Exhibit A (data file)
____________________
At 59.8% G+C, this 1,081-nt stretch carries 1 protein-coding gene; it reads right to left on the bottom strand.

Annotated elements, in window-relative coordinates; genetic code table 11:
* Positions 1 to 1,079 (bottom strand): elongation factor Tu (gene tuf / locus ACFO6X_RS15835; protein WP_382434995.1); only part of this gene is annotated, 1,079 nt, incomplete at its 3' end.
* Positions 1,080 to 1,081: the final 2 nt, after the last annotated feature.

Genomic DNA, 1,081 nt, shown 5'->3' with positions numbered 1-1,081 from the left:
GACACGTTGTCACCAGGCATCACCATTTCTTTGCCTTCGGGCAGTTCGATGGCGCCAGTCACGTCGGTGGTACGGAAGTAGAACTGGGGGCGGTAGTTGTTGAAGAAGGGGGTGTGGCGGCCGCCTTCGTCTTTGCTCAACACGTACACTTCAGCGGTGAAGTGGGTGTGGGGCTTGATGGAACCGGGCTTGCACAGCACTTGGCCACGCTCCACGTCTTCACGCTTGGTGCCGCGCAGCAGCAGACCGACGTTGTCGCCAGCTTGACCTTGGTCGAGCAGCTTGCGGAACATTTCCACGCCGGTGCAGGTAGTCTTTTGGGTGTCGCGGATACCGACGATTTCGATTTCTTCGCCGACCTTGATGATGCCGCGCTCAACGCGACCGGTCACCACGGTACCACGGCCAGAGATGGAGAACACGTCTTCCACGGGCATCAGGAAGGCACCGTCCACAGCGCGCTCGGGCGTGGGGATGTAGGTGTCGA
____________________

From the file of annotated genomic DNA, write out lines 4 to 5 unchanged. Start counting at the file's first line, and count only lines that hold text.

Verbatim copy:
* Positions 1,080 to 1,081: the final 2 nt, after the last annotated feature.

Genomic DNA, 1,081 nt, shown 5'->3' with positions numbered 1-1,081 from the left: